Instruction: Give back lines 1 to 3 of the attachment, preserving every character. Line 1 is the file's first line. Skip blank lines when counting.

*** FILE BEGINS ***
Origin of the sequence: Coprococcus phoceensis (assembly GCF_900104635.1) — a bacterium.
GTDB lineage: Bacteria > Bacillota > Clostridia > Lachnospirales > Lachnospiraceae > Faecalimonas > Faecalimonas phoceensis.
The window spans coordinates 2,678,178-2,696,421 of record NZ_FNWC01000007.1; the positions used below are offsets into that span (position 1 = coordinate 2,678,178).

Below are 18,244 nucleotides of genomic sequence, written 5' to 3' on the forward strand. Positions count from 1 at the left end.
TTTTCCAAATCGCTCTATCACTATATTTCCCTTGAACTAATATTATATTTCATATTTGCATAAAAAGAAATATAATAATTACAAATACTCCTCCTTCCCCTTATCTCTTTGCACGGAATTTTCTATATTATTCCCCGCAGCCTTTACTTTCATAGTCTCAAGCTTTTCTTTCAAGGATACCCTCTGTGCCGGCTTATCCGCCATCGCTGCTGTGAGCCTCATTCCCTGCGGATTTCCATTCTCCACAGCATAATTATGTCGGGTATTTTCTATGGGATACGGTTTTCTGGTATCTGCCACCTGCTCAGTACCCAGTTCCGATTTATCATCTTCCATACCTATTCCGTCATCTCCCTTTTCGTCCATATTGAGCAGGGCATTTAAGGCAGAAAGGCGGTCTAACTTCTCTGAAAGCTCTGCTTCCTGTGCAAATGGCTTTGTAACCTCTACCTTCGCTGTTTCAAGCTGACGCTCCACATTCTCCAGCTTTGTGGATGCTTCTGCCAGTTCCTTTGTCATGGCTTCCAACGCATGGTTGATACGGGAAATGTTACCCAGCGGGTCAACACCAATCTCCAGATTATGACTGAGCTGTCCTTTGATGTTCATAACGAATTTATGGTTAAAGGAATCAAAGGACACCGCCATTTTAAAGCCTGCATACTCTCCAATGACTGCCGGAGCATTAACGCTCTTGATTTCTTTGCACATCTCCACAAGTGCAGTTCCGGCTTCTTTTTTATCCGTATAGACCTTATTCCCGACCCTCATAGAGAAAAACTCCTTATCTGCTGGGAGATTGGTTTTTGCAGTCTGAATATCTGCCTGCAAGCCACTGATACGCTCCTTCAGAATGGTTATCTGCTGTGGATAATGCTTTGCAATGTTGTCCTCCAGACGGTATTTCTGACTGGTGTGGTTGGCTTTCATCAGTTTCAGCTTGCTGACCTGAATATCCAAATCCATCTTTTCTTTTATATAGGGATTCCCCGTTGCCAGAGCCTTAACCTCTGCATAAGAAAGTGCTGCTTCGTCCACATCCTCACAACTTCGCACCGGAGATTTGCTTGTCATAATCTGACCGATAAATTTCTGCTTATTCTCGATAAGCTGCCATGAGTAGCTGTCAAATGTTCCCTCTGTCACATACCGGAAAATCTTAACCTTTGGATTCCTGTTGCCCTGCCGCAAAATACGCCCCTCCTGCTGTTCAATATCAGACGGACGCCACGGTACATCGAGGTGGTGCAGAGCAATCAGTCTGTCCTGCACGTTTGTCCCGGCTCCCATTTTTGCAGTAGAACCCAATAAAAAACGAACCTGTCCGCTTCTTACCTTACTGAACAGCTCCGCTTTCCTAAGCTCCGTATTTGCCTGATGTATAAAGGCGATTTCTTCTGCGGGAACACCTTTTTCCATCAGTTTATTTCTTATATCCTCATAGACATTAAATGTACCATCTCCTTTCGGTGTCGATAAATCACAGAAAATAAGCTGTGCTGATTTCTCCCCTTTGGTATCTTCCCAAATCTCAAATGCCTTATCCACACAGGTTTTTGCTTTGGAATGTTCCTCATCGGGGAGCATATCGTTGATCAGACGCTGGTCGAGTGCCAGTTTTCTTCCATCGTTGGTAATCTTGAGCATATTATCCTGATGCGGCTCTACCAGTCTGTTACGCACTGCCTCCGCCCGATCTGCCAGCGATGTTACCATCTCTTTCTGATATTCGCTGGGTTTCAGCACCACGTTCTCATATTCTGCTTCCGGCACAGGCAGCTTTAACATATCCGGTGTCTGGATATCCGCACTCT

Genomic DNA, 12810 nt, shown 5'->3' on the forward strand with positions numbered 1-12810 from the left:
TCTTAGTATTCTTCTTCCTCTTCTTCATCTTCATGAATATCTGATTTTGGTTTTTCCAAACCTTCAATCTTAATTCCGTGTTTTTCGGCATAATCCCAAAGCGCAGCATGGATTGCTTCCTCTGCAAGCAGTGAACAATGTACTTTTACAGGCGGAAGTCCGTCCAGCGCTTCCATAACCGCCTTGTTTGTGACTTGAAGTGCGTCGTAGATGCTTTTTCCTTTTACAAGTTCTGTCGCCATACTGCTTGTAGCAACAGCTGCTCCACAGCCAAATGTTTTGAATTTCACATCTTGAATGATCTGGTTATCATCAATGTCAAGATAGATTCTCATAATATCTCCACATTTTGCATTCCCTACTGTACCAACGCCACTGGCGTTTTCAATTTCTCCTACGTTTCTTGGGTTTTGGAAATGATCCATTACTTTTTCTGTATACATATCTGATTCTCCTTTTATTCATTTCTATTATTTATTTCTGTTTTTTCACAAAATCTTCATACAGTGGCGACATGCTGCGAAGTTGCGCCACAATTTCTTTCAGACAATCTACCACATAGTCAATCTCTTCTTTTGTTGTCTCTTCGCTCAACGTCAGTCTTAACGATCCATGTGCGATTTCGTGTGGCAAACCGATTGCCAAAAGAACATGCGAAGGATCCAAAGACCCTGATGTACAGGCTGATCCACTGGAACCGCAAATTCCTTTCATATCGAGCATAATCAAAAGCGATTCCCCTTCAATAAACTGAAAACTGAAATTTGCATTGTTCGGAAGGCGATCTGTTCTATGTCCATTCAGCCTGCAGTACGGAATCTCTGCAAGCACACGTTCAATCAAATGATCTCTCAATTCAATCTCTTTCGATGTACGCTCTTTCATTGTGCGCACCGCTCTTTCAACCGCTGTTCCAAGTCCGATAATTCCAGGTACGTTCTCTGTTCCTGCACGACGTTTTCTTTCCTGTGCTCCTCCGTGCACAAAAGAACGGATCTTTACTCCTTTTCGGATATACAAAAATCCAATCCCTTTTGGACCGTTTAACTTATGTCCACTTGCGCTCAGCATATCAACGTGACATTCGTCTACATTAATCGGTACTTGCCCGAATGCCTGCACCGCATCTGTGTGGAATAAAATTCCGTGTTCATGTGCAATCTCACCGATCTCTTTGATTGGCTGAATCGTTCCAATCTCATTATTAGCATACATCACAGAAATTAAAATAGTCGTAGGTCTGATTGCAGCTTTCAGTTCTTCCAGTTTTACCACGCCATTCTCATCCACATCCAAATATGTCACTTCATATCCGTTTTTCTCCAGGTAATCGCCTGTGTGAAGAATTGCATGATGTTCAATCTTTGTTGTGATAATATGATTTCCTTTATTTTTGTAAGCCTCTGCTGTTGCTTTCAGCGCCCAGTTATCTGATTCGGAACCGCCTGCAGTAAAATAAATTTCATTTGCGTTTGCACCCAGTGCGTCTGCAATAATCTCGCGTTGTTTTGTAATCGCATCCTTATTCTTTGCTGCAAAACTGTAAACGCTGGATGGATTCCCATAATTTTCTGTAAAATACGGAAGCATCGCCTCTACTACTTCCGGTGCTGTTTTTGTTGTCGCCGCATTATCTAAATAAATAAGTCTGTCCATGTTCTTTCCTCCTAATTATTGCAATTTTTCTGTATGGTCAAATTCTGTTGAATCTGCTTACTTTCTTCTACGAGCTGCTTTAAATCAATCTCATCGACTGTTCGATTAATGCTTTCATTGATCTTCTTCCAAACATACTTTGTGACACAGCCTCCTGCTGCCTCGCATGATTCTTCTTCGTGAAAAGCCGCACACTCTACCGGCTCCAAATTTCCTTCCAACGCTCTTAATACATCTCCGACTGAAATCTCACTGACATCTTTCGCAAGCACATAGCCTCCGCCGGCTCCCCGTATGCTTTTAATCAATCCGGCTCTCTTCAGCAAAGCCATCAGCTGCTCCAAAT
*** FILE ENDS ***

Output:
Origin of the sequence: Coprococcus phoceensis (assembly GCF_900104635.1) — a bacterium.
GTDB lineage: Bacteria > Bacillota > Clostridia > Lachnospirales > Lachnospiraceae > Faecalimonas > Faecalimonas phoceensis.
The window spans coordinates 2,678,178-2,696,421 of record NZ_FNWC01000007.1; the positions used below are offsets into that span (position 1 = coordinate 2,678,178).